Documents give shape to Marco Rubio's family history but raise new questions
"Permanently," Mr. Rubio answered.
Nine days later, the couple boarded a National Airlines flight to Miami, where a relative awaited.
So began a journey that seems as ordinary as any immigrant story, but decades later served as the foundation of an extraordinary and moving narrative told repeatedly by their third child as he became one of the most powerful politicians in Florida and then a national figure.
U.S. Sen. Marco Rubio has come under fire for incorrectly linking his parents to the Cubans who fled Fidel Castro beginning in 1959. He insists they are exiles nonetheless, and angrily denounced the suggestion he misled for political gain.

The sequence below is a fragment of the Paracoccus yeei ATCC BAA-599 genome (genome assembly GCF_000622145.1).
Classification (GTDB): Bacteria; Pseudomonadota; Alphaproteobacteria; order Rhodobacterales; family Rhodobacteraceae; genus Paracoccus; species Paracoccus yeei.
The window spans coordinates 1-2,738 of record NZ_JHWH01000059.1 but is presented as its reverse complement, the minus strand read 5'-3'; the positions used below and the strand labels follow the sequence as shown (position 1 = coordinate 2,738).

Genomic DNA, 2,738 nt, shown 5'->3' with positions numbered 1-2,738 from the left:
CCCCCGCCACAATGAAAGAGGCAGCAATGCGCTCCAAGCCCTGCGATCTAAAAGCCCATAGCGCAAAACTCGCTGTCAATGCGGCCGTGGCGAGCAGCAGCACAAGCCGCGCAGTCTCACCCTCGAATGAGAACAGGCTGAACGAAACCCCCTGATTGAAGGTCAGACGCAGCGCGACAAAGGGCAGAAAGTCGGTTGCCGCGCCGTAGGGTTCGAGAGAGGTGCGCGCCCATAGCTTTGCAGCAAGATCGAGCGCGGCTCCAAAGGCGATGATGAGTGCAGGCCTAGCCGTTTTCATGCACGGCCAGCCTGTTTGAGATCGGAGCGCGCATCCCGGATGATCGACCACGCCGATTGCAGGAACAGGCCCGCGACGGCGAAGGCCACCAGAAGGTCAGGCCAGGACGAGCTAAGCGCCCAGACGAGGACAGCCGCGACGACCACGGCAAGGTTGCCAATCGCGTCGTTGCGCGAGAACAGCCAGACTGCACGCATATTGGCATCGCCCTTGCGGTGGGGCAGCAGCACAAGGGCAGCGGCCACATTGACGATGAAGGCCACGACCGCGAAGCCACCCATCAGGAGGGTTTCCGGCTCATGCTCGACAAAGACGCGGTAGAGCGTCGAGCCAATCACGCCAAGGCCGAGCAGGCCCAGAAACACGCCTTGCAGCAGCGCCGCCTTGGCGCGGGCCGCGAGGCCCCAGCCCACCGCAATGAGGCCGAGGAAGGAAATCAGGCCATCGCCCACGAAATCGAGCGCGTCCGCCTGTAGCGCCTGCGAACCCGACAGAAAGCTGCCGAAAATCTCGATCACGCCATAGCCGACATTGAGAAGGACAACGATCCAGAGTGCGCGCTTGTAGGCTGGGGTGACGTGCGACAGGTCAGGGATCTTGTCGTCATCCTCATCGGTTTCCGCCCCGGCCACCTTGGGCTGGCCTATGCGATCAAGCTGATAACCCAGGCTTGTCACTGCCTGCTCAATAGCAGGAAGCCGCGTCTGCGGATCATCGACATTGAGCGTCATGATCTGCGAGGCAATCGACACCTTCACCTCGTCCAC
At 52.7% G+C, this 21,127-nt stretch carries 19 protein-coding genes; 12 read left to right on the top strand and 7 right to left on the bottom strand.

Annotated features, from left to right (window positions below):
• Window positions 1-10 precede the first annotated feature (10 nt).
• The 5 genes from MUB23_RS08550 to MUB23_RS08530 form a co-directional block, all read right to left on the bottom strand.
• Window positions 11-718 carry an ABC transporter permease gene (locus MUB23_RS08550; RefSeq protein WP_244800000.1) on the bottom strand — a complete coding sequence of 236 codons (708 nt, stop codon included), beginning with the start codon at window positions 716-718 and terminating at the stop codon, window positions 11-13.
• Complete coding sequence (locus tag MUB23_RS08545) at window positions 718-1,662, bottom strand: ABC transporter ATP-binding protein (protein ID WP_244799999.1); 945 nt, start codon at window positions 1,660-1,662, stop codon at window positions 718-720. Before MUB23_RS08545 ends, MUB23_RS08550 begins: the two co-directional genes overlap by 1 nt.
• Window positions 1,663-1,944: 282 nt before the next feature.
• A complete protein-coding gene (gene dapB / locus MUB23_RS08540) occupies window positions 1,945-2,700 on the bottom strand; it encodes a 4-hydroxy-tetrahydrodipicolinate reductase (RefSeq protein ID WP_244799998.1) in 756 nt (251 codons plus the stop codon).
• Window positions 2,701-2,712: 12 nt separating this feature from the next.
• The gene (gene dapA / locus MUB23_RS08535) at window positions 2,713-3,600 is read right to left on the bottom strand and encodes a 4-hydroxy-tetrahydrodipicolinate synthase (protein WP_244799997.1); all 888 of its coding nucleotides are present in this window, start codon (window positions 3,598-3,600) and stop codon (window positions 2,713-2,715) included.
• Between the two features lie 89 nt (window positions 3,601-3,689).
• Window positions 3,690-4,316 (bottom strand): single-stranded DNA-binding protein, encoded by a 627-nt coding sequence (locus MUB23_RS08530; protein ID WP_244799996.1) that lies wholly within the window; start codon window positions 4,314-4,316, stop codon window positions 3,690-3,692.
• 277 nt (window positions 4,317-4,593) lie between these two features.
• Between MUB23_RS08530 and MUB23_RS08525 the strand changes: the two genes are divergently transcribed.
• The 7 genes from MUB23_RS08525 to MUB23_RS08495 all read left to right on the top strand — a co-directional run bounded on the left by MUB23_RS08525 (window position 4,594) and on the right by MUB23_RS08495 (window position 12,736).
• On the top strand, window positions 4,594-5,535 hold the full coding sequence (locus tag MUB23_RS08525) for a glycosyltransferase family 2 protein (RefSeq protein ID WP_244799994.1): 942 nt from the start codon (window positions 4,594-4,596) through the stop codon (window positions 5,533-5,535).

"My upbringing taught me that America was special and different from the rest of the world, and also a real sense that you can lose your country," Rubio said in an interview.
But the visa documents cast clearer divisions between his parents, who came for economic reasons, and the Cubans who scrambled to leave their homeland but thought they could soon return. And they come to light amid new discrepancies since Rubio's timeline came under scrutiny last week. (story here)